A COMMERCIAL car park set up at a popular beauty spot in order to tackle "drug use, drug moving and sexual activity" has been given permission to remain, despite dozens of complaints.

The owners of the Hopes Estate at Hopes Reservoir said that increased visits to the area during Covid restrictions had left them having to clean up human faeces and deal with anti-social behaviour and parking problems.

However, their attempts to resolve the problem by creating a gated car park, which required a monthly £5 permit to use, sparked a wave of protests amid claims that "menacing and intimidating" signs were put up and obstacles installed on the public road to stop people parking on the verge.

Protesters also claimed that an informal car park, which people were allowed to park in free of charge by Scottish Water for decades, suddenly had signs installed banning vehicles, which Scottish Water knew nothing about.

And it was claimed that when the public utility firm agreed to fund a sign which confirmed people could park on their land, it was torn down.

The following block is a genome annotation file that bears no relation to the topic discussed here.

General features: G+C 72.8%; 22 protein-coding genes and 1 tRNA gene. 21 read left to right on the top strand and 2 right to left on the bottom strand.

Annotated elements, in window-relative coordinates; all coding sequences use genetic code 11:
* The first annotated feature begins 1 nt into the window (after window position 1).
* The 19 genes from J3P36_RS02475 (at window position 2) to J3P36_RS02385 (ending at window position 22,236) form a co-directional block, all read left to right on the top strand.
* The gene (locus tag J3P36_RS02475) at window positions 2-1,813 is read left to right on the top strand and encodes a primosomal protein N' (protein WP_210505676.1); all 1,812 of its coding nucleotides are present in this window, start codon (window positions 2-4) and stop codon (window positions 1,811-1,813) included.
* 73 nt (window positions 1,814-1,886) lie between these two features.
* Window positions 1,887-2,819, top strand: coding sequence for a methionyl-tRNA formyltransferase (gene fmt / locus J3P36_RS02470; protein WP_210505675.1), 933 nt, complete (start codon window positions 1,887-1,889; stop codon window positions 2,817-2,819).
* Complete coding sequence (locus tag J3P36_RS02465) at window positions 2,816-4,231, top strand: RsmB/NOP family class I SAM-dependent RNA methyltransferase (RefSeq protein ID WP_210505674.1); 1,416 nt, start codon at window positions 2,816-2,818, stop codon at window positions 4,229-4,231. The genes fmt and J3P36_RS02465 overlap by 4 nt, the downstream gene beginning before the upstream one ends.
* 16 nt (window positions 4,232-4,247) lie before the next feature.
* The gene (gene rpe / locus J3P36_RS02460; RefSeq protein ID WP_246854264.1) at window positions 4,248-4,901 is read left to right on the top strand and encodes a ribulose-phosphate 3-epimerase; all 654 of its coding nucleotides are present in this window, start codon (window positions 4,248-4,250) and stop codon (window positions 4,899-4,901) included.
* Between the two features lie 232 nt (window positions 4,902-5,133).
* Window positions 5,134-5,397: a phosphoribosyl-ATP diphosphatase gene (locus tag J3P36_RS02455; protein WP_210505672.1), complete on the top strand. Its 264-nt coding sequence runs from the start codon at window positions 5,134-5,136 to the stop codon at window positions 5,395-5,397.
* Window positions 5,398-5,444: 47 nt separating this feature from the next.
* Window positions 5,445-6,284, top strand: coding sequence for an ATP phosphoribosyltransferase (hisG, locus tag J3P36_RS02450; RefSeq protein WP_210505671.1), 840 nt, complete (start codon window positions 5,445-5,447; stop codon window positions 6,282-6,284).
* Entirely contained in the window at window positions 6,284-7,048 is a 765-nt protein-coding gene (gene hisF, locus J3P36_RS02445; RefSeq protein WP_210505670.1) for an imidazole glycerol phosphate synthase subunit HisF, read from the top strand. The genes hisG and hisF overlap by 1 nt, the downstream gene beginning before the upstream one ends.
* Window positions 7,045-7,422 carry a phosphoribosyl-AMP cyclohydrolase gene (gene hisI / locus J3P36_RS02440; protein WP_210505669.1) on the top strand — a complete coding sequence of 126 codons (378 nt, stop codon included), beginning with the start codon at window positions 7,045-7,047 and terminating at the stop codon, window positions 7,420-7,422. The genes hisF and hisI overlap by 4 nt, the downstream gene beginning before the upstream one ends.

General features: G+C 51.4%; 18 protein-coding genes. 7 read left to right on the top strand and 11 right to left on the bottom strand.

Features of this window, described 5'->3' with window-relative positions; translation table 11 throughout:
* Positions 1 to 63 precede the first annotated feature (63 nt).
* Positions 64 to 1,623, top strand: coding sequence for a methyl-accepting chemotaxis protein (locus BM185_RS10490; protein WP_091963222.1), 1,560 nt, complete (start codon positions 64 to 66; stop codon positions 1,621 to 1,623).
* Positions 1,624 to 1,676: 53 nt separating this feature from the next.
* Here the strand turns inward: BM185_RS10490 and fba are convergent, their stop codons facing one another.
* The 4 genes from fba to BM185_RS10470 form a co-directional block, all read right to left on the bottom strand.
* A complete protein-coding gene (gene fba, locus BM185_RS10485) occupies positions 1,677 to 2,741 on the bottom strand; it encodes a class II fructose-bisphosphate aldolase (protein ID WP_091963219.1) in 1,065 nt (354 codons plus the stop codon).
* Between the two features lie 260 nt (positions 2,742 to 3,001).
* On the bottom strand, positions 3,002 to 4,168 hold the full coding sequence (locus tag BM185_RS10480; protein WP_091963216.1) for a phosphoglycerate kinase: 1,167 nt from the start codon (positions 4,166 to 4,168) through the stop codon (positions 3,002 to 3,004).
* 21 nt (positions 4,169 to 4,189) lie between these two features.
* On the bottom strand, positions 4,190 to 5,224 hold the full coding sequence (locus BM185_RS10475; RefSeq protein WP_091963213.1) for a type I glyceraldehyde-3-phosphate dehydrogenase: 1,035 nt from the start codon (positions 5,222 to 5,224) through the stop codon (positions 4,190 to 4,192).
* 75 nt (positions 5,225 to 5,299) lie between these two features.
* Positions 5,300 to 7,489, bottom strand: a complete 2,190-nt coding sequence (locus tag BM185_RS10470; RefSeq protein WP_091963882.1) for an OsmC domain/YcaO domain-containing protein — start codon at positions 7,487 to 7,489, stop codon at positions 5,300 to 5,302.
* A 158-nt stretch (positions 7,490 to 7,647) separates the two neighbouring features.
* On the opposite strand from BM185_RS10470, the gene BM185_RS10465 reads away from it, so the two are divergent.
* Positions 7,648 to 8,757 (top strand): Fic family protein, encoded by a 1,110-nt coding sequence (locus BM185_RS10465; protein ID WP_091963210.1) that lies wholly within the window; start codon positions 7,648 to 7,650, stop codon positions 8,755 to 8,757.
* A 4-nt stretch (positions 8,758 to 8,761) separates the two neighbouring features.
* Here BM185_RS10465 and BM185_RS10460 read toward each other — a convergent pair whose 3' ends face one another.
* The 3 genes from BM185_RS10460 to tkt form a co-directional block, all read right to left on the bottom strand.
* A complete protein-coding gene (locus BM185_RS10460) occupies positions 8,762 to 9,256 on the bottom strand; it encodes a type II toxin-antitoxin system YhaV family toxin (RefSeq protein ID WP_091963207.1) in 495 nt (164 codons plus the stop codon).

READ MORERamblers Scotland hit out at 'obstruction' to Hopes Estate access

Moorfoot Capital Management Ltd, which was listed as the applicant, applied for retrospective planning permission for the car park and its 1.1-metre-high fence and gates after planning officers investigated the new facility.

At the time, the applicant said that they did not know permission was needed for the car park.

A meeting of East Lothian Council’s planning committee on Tuesday heard that 20 permits a month were available for users to buy from Gifford Post Office at a cost of £5, with money going to the village church.

Representing the applicant, John Wright told the committee that a "hands-off" approach to the area by Scottish Water had led to the new car park being created.

He said: “It is unfortunate that Scottish Water take a hands-off approach so the applicant has had to deal with drug taking, drug moving, sexual activities and picking up human faeces.